- The Washington Times - Thursday, August 10, 2000

Ironic investing

"It seems that Dana Giacchetto, financial adviser to the stars, was probably running some sort of simple scamster scheme. Stars from Cameron Diaz and Matt Damon to Leonardo DiCaprio and Ben Affleck gave Mr. Giacchetto their money and he, in turn, used it to pay his rent and nightclub tabs.

"Which were very high because, it seems, he lived in a spiffy Manhattan loft and spent lots of time at nightclubs with his glam clients. It was, however, time well spent. The [Securities and Exchange Commission] estimates that during the past year, he managed 305 portfolios with a total value of more than $100 million.

"What were these people thinking? …

"Mr. Giacchetto's chief talent was schmoozing, not investing. So why would Hollywood stars, located as they are in a country with a fully developed mutual fund industry, give Mr. G. money to invest?

"Well, one of the major rules of investing is to invest in what you know. And Hollywood knows schmoozing. Why bother putting one's money in oil, or technology, or gold, or dot-coms? If investing in schmoozing is not an exercise in irony, what could it be?

"Neither the federal grand jury nor the SEC is into irony and Mr. G. is facing prison time and fines."

from "False Prophets," in Friday's Wall Street Journal

Clueless mandarins

"Just eight years ago, the conventional wisdom holds, the GOP's mean-spirited extremists descended upon Houston for a hate-fest that rivaled the Nuremberg rallies.

"But today, Republicans have suddenly become soft, cuddly champions of education and minorities. Conservatives, of course, have known all along that this media spin is a sham. It's the clueless liberal mandarins of the press club set who have watched as bewildered bystanders while conservative policies improved the lives of millions of Americans during the past few years… .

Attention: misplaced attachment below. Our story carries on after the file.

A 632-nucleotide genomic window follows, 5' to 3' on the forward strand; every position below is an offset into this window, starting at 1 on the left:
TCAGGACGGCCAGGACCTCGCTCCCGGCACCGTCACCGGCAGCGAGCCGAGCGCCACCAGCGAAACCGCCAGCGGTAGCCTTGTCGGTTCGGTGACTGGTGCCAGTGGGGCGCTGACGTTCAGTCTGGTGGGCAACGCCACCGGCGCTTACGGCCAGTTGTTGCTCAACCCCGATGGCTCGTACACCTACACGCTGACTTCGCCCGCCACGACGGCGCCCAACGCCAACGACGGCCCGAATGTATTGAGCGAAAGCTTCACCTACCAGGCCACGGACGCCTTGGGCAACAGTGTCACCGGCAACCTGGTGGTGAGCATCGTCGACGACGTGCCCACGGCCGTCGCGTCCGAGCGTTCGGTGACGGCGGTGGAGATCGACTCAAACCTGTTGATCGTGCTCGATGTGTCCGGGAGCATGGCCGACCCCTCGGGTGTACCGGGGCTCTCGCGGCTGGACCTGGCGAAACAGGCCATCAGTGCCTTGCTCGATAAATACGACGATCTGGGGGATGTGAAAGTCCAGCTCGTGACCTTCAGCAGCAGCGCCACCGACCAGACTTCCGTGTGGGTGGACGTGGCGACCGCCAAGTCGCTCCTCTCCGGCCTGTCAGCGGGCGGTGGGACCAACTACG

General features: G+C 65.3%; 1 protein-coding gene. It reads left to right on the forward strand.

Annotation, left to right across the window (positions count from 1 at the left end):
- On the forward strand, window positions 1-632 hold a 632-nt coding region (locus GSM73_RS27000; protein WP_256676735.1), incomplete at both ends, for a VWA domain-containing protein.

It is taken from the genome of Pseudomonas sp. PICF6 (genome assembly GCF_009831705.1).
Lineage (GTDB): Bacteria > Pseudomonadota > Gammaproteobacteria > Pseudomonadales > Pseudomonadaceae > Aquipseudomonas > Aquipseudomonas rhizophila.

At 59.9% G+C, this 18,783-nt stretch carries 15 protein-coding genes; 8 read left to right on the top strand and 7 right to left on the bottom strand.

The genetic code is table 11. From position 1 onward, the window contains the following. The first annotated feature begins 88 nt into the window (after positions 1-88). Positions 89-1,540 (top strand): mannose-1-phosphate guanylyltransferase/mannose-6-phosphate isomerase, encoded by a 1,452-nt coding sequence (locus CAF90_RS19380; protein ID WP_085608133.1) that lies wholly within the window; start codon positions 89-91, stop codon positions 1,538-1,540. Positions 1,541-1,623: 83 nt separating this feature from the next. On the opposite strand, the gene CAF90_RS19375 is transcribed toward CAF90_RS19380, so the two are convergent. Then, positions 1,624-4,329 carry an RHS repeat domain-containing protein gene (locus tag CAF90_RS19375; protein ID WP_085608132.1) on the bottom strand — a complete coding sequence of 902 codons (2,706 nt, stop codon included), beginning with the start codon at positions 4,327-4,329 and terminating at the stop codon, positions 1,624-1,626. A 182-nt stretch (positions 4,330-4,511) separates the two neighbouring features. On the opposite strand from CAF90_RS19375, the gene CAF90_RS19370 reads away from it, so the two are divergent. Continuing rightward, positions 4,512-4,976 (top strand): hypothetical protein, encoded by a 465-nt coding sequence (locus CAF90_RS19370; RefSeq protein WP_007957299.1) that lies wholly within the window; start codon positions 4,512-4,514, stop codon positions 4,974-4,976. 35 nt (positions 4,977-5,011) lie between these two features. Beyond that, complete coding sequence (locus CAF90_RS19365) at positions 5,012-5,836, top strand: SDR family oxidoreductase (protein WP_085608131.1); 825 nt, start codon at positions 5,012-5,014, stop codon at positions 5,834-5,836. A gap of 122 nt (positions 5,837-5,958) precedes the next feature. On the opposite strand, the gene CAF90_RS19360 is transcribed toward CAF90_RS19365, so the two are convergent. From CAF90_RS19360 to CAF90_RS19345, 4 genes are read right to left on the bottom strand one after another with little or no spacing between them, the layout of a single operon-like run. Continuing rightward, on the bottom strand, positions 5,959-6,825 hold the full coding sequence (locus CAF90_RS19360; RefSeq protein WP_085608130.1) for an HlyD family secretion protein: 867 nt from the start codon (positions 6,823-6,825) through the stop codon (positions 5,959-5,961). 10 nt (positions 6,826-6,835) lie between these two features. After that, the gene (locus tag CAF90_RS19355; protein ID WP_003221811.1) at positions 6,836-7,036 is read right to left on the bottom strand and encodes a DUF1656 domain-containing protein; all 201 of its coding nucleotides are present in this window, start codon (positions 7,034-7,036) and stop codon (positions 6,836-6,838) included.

"What escapes these liberals is the fact that conservative policies have done far more to improve the lives of our nation's minorities and children than any of the symbolic schemes that have come from the left during the Great Society or the Clinton years… .

"Liberals … have been left spinning lies and weaving excuses for the harm their failed policies have wrought on our schools and our inner cities.

"It's almost too bad for Republicans that they didn't spend the last eight years engaging in some of Bill Clinton's finger-waving philandering, Al Sharpton's pompous race-baiting, or the [National Education Association's] watering-down of educational standards; if they had, they might not have to spend so much time salvaging their image this year."

Scott Rubush, writing on "Conventional Wisdom: The Press Doesn't Have It," Aug. 3 in Frontpage magazine at www.frontpage.com

A tidier party

"The man at the top of the ticket, George W. Bush, is beginning to seem more formidable.

"He is still awkward at the podium He delivered his big speech fretfully, with his eyebrows tangled up in each other and his smallish features eyes, nose, mouth compressed together in the middle of his face.

"The words on the page were more eloquent than the orator was able to make them. And yet the awkwardness was almost part of the package. His best moments were the humble ones; indeed, humility was at the heart of his most important theme that it was time for the baby boom generation to grow up and behave responsibly, especially when it comes to difficult issues like Social Security and Medicare… .

"As usual, the polls and focus groups showed a favorable reaction to the newcomer; the glow will, no doubt, fade in the heat of the campaign. But even if George W. Bush is not able to sustain his current popularity, he has done a clever thing. He has married his own belated maturation to his generation's and to his region's… .

"And, just as the Governor of Texas has transformed himself from a rebellious party lout into Prescott Bush's compassionate, civil grandson, so the Republican Party may have found its natural place in the political spectrum still fairly conservative, but calmer and more concerned with tidiness than the Democrats are."

Joe Klein, writing on "Grand New Party" in the Aug. 14 issue of the New Yorker.

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